The Economics of Religion

The clergy of every established church constitute a great incorporation. They can act in concert, and pursue their interest upon one plan, and with one spirit as much as if they were under the direction of one man; and they are frequently, too, under such direction. Their interest as an incorporated body is never the same with that of the sovereign, and is sometimes directly opposite to it. Their great interest is to maintain their authority with the people, and this authority depends upon the supposed certainty and importance of the whole doctrine which they inculcate, and upon the supposed necessity of adopting every part of it with the most implicit faith, in order to avoid eternal misery. Should the sovereign have the imprudence to appear either to deride, or doubt himself of the most trifling part of their doctrine, or from humanity, attempt to protect those who did either the one or the other, the punctilious honour of a clergy, who have no sort of dependency upon him, is immediately provoked to proscribe him as a profane person, and to employ all the terrors of religion, in order to oblige the people to transfer their allegiance to some more orthodox and obedient prince. Should he oppose any of their pretensions or usurpations, the danger is equally great. The princes who have dared in this manner to rebel against the church, over and above this crime of rebellion, have generally been charged, too, with the additional crime of heresy, notwithstanding their solemn protestations of their faith, and humble submission to every tenet which she thought proper to prescribe to them. But the authority of religion is superior to every other authority. The fears which it suggests conquer all other fears. When the authorized teachers of religion propagate through the great body of the people, doctrines subversive of the authority of the sovereign, it is by violence only, or by the force of a standing army, that he can maintain his authority. Even a standing army cannot in this case give him any lasting security; because if the soldiers are not foreigners, which can seldom be the case, but drawn from the great body of the people, which must almost always be the case, they are likely to be soon corrupted by those very doctrines.

This lengthy passage from Adam Smith's famous 1776 The Wealth of Nations talks about state-church relations. But it does so in the overall context of Smith's analysis of businesses and people engaged in commerce, who act for their own gain but, under conditions of free competition, are "led by an invisible hand" to promote the best interests of society generally. Meanwhile, Smith noted, "I have never known much good done by those who affected to trade for the public good."

Smith clearly thought of religious organizations and especially clergy as also being engaged in a kind of business or, at least, playing a similar role in society. In fact, Smith specifically describes the organized clergy as "a great incorporation." And his analysis of state-church relations parallels that between the political powers and those engaged in worldly commerce. That is, he saw that religious groups vie for the favor of the government, and to some extent the government seeks the support of the clergy. But the various combinations are fraught with danger, one of which is that established churches become vulnerable to upstarts, just as commercial monopolies become vulnerable to the appearance of new and nimbler competitors. The best arrangement, Smith thought, was a multitude of sects competing among themselves with none being powerful enough to want to risk causing too much trouble. Adam Smith was as opposed to church-state complicity as he was to what are now euphemistically called "public-private partnerships." And for much the same reasons. So, here, in the late 18th Century, was already, in embryonic form, what has developed — mostly over only the last 50 years or so — into what is now known as religious economics.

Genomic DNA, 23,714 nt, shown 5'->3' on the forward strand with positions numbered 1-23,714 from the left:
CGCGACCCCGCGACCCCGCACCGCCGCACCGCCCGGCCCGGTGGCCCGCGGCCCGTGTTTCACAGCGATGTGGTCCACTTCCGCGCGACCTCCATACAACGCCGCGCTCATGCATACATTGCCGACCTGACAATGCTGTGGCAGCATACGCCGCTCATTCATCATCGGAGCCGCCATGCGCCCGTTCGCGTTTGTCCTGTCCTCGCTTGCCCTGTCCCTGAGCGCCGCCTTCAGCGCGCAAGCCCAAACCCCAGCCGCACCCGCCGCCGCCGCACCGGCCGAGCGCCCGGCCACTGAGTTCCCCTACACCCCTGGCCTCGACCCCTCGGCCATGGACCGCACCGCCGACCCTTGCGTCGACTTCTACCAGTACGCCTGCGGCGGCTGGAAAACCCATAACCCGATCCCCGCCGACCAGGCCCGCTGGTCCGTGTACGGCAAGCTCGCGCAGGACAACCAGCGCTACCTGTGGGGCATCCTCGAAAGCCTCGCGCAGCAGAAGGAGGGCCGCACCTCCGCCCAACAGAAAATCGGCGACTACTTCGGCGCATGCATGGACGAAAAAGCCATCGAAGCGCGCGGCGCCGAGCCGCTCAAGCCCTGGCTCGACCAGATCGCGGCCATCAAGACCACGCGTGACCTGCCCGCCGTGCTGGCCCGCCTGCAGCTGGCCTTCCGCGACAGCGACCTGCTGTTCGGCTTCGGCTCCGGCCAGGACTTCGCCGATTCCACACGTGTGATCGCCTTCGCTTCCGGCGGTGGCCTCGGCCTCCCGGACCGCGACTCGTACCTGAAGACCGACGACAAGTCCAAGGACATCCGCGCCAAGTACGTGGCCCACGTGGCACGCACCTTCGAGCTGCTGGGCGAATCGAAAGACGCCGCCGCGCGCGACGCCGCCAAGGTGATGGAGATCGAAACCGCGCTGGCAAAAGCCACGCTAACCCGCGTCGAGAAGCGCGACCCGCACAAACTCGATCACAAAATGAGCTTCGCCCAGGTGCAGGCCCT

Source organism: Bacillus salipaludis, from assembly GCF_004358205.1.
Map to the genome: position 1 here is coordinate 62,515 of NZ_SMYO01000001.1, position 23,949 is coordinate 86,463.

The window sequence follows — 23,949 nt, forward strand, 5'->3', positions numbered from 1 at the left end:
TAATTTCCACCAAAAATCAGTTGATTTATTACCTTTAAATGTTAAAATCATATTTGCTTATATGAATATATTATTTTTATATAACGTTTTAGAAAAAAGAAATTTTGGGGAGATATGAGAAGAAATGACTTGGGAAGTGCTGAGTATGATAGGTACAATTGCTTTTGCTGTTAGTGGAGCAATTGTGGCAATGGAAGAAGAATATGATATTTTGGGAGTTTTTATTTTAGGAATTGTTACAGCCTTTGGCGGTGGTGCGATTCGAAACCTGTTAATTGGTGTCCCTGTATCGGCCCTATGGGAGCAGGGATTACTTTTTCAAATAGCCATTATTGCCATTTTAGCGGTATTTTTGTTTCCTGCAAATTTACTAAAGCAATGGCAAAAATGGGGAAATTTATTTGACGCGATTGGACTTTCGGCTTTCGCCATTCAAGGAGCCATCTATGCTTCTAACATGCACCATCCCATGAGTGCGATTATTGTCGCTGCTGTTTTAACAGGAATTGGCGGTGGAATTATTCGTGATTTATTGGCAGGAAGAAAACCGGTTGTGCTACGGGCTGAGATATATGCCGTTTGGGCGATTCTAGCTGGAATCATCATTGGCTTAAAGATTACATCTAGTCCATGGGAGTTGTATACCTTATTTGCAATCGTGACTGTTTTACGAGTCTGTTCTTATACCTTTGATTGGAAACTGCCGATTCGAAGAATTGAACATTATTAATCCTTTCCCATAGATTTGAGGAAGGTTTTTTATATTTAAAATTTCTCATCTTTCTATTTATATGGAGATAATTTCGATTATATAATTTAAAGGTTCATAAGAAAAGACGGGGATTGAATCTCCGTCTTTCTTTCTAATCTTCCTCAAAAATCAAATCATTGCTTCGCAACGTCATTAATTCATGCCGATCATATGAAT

Religious economics applies the tools of economics, and especially rational choice theory, to the study of religion. And I know what you're thinking now: what in the world does "rational choice" have to do with religion? Well, rational choice has to do not so much with the idea that it is rational to believe in absurd things but with the idea that, given appetites for such beliefs, people make rational choices as to how to satisfy those appetites. That is, people seek to maximize utility.

What, after all, is so rational about wanting a car that has certain lines or design features that give it a certain appearance and "sex appeal?" It's a car for goodness sake! People should only care about the price, the gas mileage, the cargo space and seating, the safety features, and, well, OK, maybe the comfort of the ride. But people care about many more things than this and the car industry knows it and behaves accordingly. It's the same way when it comes to religion.

Now one interesting thing about the production of goods and services is that economists see that the coordinated actions of many people can be organized in different ways. Two broad groups are referred to as the club and the firm. The club is what it sounds like: a kind of closed group that produces pretty much exclusively for its own consumption. It does this by imposing costs on its members that weed out the "free riders" who would otherwise come in and take without contributing. So, a sect that required that you turn over all of your possessions and move to Guyana like Jim Jones' Peoples Temple would be, in economic terms, a club, and, of course, a rather extreme one at that. A firm, on the other hand, is more like a company or business that produces goods and services for public consumption. Firms usually manage the "free rider" problem by keeping expenses down and trying to limit their losses to goods and services where the marginal cost of production is low or zero. So, for example, a religious service in a huge mega-church costs no more when performed for 1001 people than for 1000 people, especially when the building has 2000 seats.